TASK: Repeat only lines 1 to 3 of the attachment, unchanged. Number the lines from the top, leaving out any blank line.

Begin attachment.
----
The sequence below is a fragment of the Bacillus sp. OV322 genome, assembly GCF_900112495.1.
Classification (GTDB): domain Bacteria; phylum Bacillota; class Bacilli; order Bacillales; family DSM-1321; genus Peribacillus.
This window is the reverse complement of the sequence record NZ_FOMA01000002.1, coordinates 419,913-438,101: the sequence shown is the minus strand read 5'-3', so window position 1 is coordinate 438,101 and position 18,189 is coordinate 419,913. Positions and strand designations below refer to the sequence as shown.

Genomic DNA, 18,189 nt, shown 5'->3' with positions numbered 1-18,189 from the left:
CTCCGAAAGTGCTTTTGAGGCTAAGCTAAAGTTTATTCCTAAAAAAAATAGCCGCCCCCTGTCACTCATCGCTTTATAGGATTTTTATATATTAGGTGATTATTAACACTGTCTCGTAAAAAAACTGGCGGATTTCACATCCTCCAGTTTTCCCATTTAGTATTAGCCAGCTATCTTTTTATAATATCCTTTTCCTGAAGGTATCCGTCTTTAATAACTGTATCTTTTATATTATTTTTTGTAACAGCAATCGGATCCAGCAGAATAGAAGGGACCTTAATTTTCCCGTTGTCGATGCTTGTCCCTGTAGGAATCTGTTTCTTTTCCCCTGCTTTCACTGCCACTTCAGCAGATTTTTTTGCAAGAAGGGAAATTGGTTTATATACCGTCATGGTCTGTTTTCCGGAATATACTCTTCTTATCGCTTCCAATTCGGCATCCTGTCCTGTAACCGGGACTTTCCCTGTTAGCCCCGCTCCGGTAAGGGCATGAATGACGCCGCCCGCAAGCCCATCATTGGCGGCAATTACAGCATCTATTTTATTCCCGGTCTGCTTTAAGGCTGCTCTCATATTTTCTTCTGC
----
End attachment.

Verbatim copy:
The sequence below is a fragment of the Bacillus sp. OV322 genome, assembly GCF_900112495.1.
Classification (GTDB): domain Bacteria; phylum Bacillota; class Bacilli; order Bacillales; family DSM-1321; genus Peribacillus.
This window is the reverse complement of the sequence record NZ_FOMA01000002.1, coordinates 419,913-438,101: the sequence shown is the minus strand read 5'-3', so window position 1 is coordinate 438,101 and position 18,189 is coordinate 419,913. Positions and strand designations below refer to the sequence as shown.